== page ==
Larger scale disaster (given unknown fault and scale of earthquake) was avoided by New Zealand’s stringent building codes (a pretty significant fault line runs through nearby Wellington and SW-NE through the rest of the country).

The effects of the earthquake upon the silty Christchurch soil were pretty pronounced, in the form of liquefaction. Liquefaction is the conversion of soil into a liquid upon stress (i.e. that from an earthquake) which causes the soil to lose strength and stiffness. This subsequent weakness in the soil was in large part responsible for the collapse of myriad Christchurch buildings, along with the large scale depositing of soil on the ground — liquefaction being forced through weak spots in road/surface.

Here’s a great video from Christchurch demonstrating the liquefaction effect:

Proving the power of the 7P’s, the September quake (with no fatalities) proved an impetus for creating detailed earthquake response plans, which ultimately saved an untold number of lives when the February quake occurred.

In meeting with people affected by the Earthquake, the individual stories they told were pretty astounding, and often heartbreaking. To meet the effects of the quake, we saw humor, charity, and the community coming together.

One example of this coming together, the Student Volunteer Army, really amazed me with the work they were doing. Organizing >15,000 students, the Student Volunteer Army was able to respond to citizen requests for help (jobs), sending teams of students to help out people in need (delivering water, removing silt, etc). Ultimately, thousands of jobs are being done daily to help recover from the earthquake. Louis Brown from the SVA was truly inspiring:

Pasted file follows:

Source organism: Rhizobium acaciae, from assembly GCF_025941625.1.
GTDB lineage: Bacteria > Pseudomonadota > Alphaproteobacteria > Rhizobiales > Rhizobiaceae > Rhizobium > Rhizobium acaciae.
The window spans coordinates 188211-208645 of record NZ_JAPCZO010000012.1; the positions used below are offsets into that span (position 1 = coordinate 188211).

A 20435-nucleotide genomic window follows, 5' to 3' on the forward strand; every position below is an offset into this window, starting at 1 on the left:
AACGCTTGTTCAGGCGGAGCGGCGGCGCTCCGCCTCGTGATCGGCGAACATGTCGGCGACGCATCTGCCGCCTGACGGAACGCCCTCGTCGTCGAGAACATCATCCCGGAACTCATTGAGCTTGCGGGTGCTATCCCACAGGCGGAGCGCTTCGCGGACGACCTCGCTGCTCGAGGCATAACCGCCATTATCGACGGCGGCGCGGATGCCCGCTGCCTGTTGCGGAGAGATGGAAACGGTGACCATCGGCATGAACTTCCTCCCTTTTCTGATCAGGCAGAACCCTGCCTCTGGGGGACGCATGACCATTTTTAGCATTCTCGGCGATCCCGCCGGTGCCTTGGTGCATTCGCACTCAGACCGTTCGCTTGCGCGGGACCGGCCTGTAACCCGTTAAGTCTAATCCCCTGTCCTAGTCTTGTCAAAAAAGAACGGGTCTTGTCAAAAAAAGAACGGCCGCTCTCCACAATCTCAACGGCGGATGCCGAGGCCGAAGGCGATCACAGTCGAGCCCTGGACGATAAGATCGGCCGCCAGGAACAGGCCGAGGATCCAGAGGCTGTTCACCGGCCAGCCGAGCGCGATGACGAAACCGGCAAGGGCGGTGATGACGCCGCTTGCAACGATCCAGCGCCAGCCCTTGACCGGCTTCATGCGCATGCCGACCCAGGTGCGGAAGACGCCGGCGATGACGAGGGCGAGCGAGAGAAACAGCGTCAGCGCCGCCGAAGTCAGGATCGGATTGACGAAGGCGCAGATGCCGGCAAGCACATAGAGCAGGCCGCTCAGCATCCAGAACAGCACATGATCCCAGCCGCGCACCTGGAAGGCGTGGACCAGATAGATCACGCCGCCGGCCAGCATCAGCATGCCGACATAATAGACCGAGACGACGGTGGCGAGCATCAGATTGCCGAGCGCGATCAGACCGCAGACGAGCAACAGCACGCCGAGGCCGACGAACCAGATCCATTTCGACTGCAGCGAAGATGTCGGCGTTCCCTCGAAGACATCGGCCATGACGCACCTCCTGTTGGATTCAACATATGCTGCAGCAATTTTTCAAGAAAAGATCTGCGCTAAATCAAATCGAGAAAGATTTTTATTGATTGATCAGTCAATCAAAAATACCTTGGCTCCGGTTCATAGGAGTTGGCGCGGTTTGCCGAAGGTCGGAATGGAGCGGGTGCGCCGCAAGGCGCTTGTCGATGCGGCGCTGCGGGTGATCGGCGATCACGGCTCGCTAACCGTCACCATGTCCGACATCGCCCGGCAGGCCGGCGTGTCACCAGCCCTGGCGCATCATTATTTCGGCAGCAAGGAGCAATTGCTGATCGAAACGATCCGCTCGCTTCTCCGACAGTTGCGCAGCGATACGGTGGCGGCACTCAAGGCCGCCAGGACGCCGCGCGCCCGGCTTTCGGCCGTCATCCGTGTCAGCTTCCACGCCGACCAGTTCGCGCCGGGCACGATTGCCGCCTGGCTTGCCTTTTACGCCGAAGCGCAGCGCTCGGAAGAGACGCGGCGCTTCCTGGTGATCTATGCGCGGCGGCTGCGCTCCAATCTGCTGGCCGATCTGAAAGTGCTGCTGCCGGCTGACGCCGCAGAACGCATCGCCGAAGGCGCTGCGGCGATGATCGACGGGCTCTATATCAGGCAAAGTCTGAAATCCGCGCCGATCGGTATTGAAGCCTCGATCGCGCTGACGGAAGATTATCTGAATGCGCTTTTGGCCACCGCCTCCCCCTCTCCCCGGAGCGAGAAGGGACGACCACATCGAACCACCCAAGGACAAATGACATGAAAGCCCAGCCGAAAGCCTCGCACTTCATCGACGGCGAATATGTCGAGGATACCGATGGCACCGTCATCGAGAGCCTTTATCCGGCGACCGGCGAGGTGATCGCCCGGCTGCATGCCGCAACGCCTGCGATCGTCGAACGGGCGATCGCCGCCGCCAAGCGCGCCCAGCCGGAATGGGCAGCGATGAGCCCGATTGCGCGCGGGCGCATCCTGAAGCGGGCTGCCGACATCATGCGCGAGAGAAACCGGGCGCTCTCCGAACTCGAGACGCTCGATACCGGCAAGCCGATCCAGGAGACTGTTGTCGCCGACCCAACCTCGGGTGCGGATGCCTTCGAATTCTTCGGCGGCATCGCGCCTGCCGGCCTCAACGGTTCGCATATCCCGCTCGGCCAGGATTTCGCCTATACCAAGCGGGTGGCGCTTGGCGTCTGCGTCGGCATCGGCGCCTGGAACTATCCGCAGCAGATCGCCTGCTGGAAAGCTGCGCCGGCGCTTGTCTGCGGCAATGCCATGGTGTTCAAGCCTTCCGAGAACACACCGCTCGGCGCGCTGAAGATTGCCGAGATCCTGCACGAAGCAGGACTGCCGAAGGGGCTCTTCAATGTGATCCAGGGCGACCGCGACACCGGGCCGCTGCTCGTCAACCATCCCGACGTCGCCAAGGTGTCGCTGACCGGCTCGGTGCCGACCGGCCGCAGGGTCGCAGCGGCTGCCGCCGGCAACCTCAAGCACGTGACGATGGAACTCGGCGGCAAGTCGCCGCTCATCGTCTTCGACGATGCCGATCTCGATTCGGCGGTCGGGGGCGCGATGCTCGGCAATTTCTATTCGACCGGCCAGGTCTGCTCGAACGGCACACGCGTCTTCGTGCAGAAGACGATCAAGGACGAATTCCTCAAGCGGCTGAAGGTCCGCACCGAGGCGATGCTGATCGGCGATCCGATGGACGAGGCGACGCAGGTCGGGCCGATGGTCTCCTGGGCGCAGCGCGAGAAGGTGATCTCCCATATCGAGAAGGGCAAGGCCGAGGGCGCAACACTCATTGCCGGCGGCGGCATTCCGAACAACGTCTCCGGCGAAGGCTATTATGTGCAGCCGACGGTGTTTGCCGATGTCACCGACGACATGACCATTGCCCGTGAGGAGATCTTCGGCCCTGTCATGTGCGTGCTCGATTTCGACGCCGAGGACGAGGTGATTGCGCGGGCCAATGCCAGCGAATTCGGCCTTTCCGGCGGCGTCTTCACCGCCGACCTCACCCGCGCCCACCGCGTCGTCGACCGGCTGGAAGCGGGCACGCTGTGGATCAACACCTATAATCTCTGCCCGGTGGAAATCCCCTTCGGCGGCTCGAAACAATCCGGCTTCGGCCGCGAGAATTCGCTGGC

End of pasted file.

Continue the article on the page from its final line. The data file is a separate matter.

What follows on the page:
While there, a 4.8 magnitude aftershock happened while eating dinner at a friend of one of our team members. The house swayed for 10-15 seconds, and caused a little bit of excitement among our group (not the case for our NZ hosts, who talked through the whole thing, old hat I suppose).

Some photos from Christchurch and other links:

Aerial photographs from The Press, here.

Google’s Crisis Response page and GeoEye satellite imagery, here

The Christchurch Ushahidi mapping instance for the earthquake, here

More discussion on the power of the quake, here.

Some background on pre-Earthquake Christchurch:

And some photos I captured from the trip:

View all

Or for the more map inclined, a KML of the photos I took here.

Overall, a really good and informative trip, the spirit of New Zealand coming together to assist those in need really was something I’ll remember for a long time.